If they don’t, there can be consequences. She’s working with a practice that’s settling with the U.S. attorney’s office on a billing-related issue. The problem? It wasn’t clear from patient records that the NP had even consulted the physician’s care plan during the patient visit.

Focus on the patient

Or, you can just focus on the patient’s needs instead of spending so much time worrying about satisfying “incident to” requirements, says Sondra DePalma, a York, Penn.-based PA and director of regulatory and professional practice at the American Academy of Physician Assistants.

Here’s how that plays out at practices: If the physician must be doing rounds at the hospital-and that’s what’s best for patient care-then that’s where the physician should be. The physician shouldn’t be at the practice just so he/she can be brought into the exam room to change a patient’s care plan.

As a PA, DePalma says she can help generate more revenue for the practice by seeing patients even if the practice only makes 85 percent of what it could make for encounters billed as “incident to” a physician’s care plan. That makes sense, since there are only so many appointment slots available in a physician’s schedule in a given week. If she weren’t there, the practice wouldn’t be able to treat as many patients, meaning it would be losing out entirely on the 85 percent of what she is billing for.

“You can actually increase revenue and access to care,” DePalma says by focusing on what the patient needs in the exam room; empowering NPs and PAs to provide that care and bill for it; and not worrying about whether the physician is in the office suite.

 

Reveal “hidden” providers

One compelling reason to have the practice’s PAs and NPs bill under their own NPI number is so public and private payers know who is providing the care.

Joyce Knestrick, PhD, APRN, president of the American Association of Nurse Practitioners, advocates for discontinuing the practice of NPs billing under physicians. “We think these services should be amended by regulations or guidance so that NPs would bill everything as their own ID for the services they provide. If they don’t, they remain hidden providers.”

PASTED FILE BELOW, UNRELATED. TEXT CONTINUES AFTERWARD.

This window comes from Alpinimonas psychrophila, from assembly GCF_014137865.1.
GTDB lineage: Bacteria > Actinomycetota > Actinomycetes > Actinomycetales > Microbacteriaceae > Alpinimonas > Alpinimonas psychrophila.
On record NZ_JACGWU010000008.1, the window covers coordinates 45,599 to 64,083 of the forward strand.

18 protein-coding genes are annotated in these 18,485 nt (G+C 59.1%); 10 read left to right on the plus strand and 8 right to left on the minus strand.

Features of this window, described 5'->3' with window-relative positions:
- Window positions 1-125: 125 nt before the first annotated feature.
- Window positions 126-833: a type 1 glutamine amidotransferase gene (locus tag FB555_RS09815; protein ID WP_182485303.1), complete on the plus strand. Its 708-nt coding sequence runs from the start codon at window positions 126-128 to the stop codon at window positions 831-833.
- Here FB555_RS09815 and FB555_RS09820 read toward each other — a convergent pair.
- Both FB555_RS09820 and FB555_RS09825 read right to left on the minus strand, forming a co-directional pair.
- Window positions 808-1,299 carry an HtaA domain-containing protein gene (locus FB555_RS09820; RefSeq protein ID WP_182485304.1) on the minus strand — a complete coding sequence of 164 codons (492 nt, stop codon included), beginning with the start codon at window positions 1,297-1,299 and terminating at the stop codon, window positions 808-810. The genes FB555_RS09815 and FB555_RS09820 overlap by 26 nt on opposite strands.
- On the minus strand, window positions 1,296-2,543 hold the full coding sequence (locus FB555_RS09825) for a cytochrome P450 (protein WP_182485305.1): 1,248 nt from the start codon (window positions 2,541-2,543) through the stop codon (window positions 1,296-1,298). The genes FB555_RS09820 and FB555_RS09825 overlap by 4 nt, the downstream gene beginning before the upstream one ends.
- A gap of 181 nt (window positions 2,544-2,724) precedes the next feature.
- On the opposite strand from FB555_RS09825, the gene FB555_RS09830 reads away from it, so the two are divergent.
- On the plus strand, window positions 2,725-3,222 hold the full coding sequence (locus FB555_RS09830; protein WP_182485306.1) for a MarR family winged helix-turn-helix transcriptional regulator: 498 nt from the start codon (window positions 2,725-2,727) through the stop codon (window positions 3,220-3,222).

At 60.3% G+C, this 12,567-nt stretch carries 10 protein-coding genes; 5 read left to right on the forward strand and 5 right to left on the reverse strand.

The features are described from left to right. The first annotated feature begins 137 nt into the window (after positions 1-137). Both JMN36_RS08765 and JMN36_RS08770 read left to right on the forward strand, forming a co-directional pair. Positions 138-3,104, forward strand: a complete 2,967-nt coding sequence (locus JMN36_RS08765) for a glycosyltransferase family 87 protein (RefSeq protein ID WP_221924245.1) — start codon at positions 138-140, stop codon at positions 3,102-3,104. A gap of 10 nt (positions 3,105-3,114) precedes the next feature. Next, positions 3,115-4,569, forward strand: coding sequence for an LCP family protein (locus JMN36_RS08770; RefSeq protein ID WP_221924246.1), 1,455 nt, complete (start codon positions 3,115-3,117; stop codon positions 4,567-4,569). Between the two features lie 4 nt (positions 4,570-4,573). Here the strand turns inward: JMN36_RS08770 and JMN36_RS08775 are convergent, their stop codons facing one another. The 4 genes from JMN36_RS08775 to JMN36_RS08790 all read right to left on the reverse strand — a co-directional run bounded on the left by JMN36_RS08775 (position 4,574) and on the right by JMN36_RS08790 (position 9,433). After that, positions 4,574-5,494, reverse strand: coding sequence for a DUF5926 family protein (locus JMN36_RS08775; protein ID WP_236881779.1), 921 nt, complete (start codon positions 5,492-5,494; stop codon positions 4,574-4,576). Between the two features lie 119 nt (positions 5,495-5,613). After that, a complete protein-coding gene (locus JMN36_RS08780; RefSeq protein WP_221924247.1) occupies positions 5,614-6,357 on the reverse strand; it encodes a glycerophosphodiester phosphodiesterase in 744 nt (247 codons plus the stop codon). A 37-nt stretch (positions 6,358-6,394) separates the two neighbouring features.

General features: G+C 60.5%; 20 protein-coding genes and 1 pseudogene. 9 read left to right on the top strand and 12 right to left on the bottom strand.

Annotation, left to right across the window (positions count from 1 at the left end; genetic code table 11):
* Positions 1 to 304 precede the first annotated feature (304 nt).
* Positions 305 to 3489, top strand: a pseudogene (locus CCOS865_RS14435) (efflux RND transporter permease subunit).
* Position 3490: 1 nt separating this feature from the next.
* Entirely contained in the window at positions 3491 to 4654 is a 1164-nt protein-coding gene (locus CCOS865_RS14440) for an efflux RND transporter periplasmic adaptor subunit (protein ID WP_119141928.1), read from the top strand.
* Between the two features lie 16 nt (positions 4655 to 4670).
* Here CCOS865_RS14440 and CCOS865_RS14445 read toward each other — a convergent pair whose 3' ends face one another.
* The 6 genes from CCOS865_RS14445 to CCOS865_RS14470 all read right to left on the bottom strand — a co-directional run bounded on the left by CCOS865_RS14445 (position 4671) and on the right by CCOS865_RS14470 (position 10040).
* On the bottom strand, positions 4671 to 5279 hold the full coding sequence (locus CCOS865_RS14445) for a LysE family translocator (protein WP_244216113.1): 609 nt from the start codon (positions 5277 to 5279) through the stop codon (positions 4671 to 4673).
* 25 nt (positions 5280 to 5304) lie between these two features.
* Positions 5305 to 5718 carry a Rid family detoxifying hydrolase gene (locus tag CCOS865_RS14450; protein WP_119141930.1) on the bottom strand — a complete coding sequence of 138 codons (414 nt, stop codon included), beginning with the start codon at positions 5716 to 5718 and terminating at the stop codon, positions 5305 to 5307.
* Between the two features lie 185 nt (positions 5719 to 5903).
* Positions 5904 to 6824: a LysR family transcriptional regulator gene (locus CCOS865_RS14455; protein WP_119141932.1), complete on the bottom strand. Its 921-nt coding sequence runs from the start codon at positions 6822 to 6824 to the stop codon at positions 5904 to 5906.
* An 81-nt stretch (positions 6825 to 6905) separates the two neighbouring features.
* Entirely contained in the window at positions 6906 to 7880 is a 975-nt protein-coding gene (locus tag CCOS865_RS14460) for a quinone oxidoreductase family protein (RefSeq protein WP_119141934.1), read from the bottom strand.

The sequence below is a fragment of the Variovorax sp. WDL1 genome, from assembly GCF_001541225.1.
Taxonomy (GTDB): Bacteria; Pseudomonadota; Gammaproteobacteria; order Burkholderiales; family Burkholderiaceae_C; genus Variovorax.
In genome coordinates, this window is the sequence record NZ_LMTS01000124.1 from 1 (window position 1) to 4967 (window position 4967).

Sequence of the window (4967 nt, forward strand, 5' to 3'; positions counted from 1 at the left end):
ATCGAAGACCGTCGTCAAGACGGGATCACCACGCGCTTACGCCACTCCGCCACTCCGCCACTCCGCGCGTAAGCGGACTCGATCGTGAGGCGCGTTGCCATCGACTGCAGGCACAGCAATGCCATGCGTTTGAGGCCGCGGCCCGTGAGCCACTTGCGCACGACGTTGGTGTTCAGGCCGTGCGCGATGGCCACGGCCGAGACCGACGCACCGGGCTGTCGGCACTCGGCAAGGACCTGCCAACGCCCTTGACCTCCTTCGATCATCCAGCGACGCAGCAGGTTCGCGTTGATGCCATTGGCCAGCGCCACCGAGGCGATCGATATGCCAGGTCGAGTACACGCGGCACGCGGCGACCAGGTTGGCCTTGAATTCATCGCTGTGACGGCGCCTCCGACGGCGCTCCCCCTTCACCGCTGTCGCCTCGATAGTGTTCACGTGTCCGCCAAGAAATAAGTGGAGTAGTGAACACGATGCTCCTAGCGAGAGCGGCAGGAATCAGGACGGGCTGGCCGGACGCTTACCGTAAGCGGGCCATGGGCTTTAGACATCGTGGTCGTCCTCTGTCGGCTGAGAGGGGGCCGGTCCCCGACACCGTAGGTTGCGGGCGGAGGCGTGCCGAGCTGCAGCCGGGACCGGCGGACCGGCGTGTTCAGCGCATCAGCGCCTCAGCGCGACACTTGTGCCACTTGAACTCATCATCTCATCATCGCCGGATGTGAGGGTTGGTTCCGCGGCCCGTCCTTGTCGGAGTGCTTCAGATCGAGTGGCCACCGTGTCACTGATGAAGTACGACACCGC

This practice is problematic from a quality point of view, she says. For example, if the NP conducts the vast majority of the visit and the physician comes by to say “hi” to the patient and the practice bills the visit under the physician, the NP “disappears.” CMS doesn’t know who provided care for the patient.

Creating a “tag” within the patient record to indicate the name of the clinician who conducted the visit could help with tracking and reporting this information, says Knestrick, a family nurse practitioner in Pittsburgh.

 

Be aware of Medicaid and private payer requirements

Another area of complexity for practices is with Medicaid since each state has its own laws governing its program. Knestrick says some states require that the physician must be on-site and include such supervisory language in their regulations. There are also states where NPs can practice and bill autonomously for both new patient and follow-up visits.

In addition to government payers, each private payer can have its own rules about advanced practice clinicians and billing. Huey cites, for example, a major payer in Alabama that requires patient visits to be billed under the clinician who documented the history of present illness, “which isn’t even the ‘meat’ of the visit,” she laments. Private payers can even choose not to cover visits conducted by NPs and PAs at all, so those patients must be seen by a physician.

Clinicians are busy with patients, and they don’t have much time to learn the changing billing requirements of each payer. That’s why Huey recommends developing a matrix with the requirements of the practice’s top three or four payers-and make it available to all clinicians who conduct patient visits.

Aine Cryts is a Boston-based healthcare writer.